Change in opioid users, benefits, and causes for concern with heroin use Discuss the changes in the populations of opioid users. Include in this discussion the debate around the availability of...
Discuss the changes in the populations of opioid users. Include in this discussion the debate around the availability of Naloxone. Present the benefits and causes for concern associated with heroin use, and use these features to formulate an opinion about the efficacy of legalizing heroin for medical use.
Researchers have not successfully (as of November 2011) identified populations of opioid users so tracking changes in population poses a problem. Large populations are defined as "prescription opioid" users and "non-medical opioid" users. An effort is underway to define subgroups of non-medical users:
“As a population, non-medical prescription opioid users are not well-defined. We wanted to better understand who is using prescription opioids and whether we could detect subgroups of non-medical use ....” (Traci C. Green, MSc , PhD, Assistant Professor of Medicine and Epidemiology at The Warren Alpert School of Medicine of Brown University and Rhode Island Hospital.)
From what I have heard, the idea here is that heroin can be given to users in prescribed and managed doses. This would work in instances where methadone is ineffective (which happens in some) and would also have other benefits.
Basically, the benefits are that it would keep the addicts in treatment and would reduce the dangers to them. It would allow them to get drugs of proven quality (reducing the danger of getting poisoned by things added to "cut" the drugs). It would keep them from having to do things to buy drugs illegally. It would reduce the danger of overdose and the danger of getting HIV from using dirty needles.
In other words, prescribing heroin would be a way to mitigate the problems and dangers associated with addiction.
The problem with even legalizing and prescribing heroin is that the body very quickly develops a tolerance for opiods, and larger doses, given more frequently, are needed to keep from going into withdrawal--a withdrawal that is painful and ugly. So any government-administered use of the drug would have to be very short term purposes, and with diminishing doses. Fine for managing pain, but most addicts use it for something else.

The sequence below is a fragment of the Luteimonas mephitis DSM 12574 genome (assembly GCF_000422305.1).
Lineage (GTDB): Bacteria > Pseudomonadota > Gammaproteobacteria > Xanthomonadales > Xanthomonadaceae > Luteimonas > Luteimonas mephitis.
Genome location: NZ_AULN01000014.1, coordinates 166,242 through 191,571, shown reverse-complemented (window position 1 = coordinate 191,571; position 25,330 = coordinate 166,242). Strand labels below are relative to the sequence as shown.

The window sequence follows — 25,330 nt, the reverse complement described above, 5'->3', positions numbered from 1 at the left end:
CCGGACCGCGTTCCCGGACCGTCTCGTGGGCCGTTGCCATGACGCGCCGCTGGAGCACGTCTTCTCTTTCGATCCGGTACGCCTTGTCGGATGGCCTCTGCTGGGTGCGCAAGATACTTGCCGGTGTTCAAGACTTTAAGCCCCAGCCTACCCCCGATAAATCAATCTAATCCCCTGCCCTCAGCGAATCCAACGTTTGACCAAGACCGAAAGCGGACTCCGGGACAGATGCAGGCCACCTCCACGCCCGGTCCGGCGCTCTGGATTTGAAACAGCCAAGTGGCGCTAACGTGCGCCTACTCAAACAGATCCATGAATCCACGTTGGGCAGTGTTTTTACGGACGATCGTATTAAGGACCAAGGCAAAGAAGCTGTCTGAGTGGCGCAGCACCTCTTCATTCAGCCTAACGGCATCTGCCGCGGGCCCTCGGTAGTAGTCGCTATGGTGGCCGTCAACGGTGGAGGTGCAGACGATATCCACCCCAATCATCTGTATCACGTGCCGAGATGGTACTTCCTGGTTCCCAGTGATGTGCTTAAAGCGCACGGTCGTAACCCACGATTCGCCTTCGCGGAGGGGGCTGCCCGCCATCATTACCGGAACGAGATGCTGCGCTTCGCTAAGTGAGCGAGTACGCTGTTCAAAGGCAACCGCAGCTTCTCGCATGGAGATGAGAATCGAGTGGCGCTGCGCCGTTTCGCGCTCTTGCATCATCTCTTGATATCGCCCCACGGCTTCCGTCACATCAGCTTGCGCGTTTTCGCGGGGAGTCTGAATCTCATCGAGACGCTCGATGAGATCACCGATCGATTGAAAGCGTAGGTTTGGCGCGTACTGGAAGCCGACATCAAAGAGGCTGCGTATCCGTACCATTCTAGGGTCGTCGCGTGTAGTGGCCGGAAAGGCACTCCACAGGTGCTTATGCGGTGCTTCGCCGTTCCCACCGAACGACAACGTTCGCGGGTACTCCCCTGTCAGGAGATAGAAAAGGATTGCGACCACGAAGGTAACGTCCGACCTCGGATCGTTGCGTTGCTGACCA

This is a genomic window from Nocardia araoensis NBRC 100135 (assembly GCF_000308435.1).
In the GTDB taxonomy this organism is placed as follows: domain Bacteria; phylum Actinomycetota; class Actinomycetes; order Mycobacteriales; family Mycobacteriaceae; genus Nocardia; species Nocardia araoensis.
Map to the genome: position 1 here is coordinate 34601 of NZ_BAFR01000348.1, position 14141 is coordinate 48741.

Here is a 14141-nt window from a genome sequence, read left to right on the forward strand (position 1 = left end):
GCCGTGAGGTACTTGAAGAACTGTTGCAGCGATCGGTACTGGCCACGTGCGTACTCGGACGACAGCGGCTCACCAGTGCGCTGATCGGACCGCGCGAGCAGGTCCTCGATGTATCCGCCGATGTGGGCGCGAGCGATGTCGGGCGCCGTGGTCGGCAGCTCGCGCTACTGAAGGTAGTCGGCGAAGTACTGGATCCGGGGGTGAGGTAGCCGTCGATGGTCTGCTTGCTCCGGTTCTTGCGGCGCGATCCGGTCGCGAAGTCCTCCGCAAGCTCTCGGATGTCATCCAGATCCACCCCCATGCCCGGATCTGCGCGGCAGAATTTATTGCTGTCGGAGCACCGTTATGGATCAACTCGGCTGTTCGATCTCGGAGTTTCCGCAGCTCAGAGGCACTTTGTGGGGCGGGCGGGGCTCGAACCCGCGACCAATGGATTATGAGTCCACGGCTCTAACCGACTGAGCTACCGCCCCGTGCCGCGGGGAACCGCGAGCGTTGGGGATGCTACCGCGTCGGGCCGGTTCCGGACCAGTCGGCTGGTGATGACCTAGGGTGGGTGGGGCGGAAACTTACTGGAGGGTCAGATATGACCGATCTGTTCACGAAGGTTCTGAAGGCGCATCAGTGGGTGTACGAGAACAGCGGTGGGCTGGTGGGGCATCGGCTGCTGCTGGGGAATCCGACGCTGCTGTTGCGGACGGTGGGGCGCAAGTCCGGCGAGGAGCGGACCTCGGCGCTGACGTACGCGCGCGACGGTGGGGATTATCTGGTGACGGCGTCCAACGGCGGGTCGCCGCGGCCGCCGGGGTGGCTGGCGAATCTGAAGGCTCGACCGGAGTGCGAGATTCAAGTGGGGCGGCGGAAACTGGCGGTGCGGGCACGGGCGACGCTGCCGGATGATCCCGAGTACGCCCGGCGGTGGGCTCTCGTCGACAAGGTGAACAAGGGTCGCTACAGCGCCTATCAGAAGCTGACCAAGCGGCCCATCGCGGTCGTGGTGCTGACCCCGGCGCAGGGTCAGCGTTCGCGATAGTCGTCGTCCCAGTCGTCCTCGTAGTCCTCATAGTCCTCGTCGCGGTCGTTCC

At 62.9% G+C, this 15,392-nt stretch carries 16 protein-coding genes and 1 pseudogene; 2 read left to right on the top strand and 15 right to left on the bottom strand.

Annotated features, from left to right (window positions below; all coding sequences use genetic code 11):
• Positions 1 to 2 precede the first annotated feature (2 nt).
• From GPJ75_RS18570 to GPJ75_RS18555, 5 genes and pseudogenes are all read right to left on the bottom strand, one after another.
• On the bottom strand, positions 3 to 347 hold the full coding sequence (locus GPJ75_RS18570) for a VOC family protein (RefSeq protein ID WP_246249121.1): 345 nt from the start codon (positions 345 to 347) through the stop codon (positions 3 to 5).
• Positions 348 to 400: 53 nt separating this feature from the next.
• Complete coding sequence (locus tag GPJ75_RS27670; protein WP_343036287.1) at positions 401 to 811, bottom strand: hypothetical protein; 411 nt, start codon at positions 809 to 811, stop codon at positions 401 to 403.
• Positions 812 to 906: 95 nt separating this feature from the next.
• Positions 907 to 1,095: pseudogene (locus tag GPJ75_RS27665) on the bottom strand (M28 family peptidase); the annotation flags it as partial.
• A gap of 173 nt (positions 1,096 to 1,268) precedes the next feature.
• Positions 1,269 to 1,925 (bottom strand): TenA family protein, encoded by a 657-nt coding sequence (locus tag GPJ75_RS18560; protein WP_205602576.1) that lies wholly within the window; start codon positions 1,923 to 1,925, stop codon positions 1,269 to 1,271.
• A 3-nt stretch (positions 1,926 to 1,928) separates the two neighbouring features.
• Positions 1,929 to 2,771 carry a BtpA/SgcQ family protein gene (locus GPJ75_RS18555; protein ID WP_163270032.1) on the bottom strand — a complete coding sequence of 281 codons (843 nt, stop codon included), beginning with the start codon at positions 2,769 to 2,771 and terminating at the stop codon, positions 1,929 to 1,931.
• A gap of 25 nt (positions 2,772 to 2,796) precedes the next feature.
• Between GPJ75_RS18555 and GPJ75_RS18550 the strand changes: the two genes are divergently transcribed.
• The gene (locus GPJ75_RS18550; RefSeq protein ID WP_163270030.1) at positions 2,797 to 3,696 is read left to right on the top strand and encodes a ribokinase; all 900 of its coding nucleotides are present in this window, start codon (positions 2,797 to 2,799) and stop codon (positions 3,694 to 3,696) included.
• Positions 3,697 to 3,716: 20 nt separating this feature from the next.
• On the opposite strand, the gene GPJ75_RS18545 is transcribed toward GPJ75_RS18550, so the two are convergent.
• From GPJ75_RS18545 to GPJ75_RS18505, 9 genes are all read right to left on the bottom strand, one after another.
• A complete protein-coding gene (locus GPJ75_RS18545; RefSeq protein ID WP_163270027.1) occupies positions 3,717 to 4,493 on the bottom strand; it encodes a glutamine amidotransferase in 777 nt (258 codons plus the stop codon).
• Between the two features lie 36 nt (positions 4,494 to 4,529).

As the purity of street heroin has increased greatly, overdoses by cocaine users who switch to snorting heroin are at epidemic levels.
Scientists have evidence to prove that heroin is a drug easier to give up than nicotine. And the harmful effects of smoking are something including the government knows about, leading to medical bills worth $60 million every day. If only the heroin lobby were as powerful as the tobacco lobby, I guess heroin too would be a legal drug. Particularly for medical use, it is totally justified to legalize heroin.
I think one of the major benefits of legalising a drug like heroin would be that the quality of these drugs and its levels can be carefully controlled. At the moment, the massive problem with heroin use is that there is no regulation. You can't guarantee that what you buy is going to be what you paid for, as many dealers "cut" drugs with other substances to pad it out and make it go further.
According to the Post Graduate Medicine Journal, use of opioids in the treatment of various types of pain has increased significantly in the past 20 years. Use of certain types of opioids have been linked to emergency room visits in people who have taken them for more than 90 days.